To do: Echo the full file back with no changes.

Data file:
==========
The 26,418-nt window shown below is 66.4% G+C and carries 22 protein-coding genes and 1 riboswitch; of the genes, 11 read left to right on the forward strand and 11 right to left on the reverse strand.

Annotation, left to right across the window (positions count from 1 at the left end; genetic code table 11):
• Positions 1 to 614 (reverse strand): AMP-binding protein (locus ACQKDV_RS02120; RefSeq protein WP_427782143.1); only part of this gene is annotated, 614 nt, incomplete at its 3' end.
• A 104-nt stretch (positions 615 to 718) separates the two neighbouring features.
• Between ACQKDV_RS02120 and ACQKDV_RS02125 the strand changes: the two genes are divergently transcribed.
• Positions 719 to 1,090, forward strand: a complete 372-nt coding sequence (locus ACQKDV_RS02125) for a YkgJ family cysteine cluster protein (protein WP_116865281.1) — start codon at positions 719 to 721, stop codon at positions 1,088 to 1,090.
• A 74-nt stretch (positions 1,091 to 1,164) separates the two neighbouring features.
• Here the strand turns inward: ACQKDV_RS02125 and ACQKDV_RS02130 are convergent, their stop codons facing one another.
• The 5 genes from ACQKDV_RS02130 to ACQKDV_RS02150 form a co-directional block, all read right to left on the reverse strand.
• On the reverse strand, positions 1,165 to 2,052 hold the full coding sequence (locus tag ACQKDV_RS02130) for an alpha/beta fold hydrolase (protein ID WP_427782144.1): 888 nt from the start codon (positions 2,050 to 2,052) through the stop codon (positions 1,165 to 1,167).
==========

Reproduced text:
The 26,418-nt window shown below is 66.4% G+C and carries 22 protein-coding genes and 1 riboswitch; of the genes, 11 read left to right on the forward strand and 11 right to left on the reverse strand.

Annotation, left to right across the window (positions count from 1 at the left end; genetic code table 11):
• Positions 1 to 614 (reverse strand): AMP-binding protein (locus ACQKDV_RS02120; RefSeq protein WP_427782143.1); only part of this gene is annotated, 614 nt, incomplete at its 3' end.
• A 104-nt stretch (positions 615 to 718) separates the two neighbouring features.
• Between ACQKDV_RS02120 and ACQKDV_RS02125 the strand changes: the two genes are divergently transcribed.
• Positions 719 to 1,090, forward strand: a complete 372-nt coding sequence (locus ACQKDV_RS02125) for a YkgJ family cysteine cluster protein (protein WP_116865281.1) — start codon at positions 719 to 721, stop codon at positions 1,088 to 1,090.
• A 74-nt stretch (positions 1,091 to 1,164) separates the two neighbouring features.
• Here the strand turns inward: ACQKDV_RS02125 and ACQKDV_RS02130 are convergent, their stop codons facing one another.
• The 5 genes from ACQKDV_RS02130 to ACQKDV_RS02150 form a co-directional block, all read right to left on the reverse strand.
• On the reverse strand, positions 1,165 to 2,052 hold the full coding sequence (locus tag ACQKDV_RS02130) for an alpha/beta fold hydrolase (protein ID WP_427782144.1): 888 nt from the start codon (positions 2,050 to 2,052) through the stop codon (positions 1,165 to 1,167).